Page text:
Another challenge came in the form of journalistic integrity. Restricting sharing was against the philosophy of some Le Monde journalists. Grasser said that the subscription model needed to be thoroughly explained in this instance.
“But it was such a great opportunity to drive growth, according to our top management, that we had to launch it in advance.” Originally, the plan was to roll out the new subscriptions plans in April.
“The subscriptions team had to make sure the project was launched...with a smile,” Grasser said. “So it was quite a challenge for everyone.”
Solving simultaneous reading issues
Le Monde also had to tackle the problem of simultaneous reading, so with the new subscriptions plans technology was put into place that would prevent two unauthorised log-ins at the same time, similar to Spotify.
If a user is logged in and reading an article, and another user logs in on another device with the same credentials, a box will pop up letting the first user know that they must upgrade to another plan in order to allow multiple log-ins. A call-to-action button invites the user to do this.
Of course, this presented significant technical planning and building. Le Monde used in-house software development along with open source programming. “It’s a really powerful system that can treat 1,000 requests per second, it’s fully scalable, and the most important is that it’s a completely autonomous, plug-and-play system.”
The last is extremely important, in order to apply the system to the various publications under the Le Monde umbrella.
Designing the project also presented several challenges. The team was aware of several important parameters.
- Make sure users didn’t confuse the pop-up message with advertising.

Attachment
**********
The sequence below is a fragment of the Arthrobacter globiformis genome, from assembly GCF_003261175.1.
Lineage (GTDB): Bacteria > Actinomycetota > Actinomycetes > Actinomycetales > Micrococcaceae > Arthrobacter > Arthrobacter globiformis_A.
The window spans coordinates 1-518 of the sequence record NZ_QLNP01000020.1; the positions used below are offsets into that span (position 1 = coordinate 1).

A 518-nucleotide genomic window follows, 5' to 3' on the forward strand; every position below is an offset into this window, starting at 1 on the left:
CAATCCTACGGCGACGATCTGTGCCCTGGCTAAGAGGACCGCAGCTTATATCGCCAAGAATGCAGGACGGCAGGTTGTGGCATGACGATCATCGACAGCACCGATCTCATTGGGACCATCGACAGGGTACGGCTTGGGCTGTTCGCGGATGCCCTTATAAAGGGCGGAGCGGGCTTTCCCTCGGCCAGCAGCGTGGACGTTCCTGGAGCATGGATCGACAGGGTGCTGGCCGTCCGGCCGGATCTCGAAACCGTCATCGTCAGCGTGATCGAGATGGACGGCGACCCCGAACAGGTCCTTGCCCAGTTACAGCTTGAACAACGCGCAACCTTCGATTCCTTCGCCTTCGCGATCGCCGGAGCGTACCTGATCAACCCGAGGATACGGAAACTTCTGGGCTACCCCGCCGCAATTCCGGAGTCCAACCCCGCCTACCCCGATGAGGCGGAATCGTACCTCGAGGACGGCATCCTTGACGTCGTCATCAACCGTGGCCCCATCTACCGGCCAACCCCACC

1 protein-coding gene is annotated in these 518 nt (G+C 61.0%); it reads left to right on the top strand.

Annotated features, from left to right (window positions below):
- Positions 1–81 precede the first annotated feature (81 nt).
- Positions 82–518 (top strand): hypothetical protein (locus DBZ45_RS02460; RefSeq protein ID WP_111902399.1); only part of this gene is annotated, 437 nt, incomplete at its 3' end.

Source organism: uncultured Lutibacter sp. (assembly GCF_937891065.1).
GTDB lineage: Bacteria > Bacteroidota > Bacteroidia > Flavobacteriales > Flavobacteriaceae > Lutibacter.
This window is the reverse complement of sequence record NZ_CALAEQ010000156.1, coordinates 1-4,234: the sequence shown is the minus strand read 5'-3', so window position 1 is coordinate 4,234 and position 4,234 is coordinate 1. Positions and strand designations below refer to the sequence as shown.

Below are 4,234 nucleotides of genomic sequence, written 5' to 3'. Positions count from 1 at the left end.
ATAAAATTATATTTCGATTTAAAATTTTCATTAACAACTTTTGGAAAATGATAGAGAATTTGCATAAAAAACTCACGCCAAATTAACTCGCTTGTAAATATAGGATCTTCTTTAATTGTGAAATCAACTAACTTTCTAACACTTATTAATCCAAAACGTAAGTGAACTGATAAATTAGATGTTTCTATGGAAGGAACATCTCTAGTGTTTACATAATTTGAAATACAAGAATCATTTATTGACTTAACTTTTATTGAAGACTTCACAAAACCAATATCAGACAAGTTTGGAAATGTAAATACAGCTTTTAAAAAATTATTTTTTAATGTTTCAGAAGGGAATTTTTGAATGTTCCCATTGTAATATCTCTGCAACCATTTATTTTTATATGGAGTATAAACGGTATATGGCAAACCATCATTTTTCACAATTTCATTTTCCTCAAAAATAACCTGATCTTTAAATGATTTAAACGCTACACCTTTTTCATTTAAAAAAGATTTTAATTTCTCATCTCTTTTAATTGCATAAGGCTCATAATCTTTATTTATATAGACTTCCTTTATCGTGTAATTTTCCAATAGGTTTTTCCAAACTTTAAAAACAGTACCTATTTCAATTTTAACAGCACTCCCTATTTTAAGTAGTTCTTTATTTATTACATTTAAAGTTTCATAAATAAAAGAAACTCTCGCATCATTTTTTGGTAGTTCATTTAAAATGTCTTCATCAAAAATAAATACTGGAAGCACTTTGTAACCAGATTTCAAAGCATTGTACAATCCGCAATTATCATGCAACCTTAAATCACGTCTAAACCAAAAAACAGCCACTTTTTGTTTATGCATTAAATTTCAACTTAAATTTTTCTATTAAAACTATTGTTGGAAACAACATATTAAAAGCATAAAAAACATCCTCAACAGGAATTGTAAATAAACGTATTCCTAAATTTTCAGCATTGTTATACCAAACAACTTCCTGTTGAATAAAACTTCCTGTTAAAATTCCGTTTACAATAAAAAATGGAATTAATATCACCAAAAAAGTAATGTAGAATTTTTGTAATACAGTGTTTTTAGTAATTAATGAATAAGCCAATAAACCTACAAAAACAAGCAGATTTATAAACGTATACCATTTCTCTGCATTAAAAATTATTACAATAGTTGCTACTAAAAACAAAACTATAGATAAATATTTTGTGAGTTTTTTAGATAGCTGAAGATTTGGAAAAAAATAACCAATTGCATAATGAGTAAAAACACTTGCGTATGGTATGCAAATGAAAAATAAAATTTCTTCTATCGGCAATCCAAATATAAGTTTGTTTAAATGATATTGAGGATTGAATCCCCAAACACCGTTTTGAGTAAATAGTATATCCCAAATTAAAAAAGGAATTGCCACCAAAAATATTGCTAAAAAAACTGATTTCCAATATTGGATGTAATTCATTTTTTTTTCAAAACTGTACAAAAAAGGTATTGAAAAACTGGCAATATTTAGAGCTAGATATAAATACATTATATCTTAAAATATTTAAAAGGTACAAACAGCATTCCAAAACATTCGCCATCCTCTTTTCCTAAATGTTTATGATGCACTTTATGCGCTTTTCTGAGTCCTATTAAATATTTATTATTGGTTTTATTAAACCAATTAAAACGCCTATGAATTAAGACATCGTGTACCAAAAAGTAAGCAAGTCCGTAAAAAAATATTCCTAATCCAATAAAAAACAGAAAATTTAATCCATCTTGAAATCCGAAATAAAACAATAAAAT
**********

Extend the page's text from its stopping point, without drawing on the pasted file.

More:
- Be clear and concise when explaining the reasons why the pop-up message was displayed.
- Make the restriction as acceptable as possible and easy for subscribers to understand, as well as demonstrate the value of the offer.
The next step was to test a variety of design options with users. One prototype that did not do well with users was a message that had a lock on it, which sent the wrong message of being locked out. The message needed to be more inviting.
The way the technology works, is that when the pop-up message happens, the reader is given several choices:
- They can go back to the article they were reading, in which case the second logged-in user will get the pop-up message.
- They can continue to upgrade their subscription.
- They can click a “Why am I seeing this message” link that more thoroughly explains the message and subscription offerings.
“With the design team, we worked a lot on how we can explain in detail why people see this message,” Grasser said. They needed to thoroughly detail that even though a single subscriber may sign in on multiple devices, they could not be logged in at the same time and reading on different devices. There was also an option for the reader if they did not know who another person might be using their account.
“When we launched the feature in December, we followed four main KPIs,” Grasser explained.
- Customer complaints.
- Number of subscriber accounts seeing the message.
- Message displays.
- Number of subscriptions within two days after the message being displayed.
Introduction of the new subscription program began with an e-mail sent to one thousand current subscribers who had the most massive amounts of sharing. The e-mail notified the subscriber that their account had been active on 10 or more different devices in the last week, and suggested that they change their password.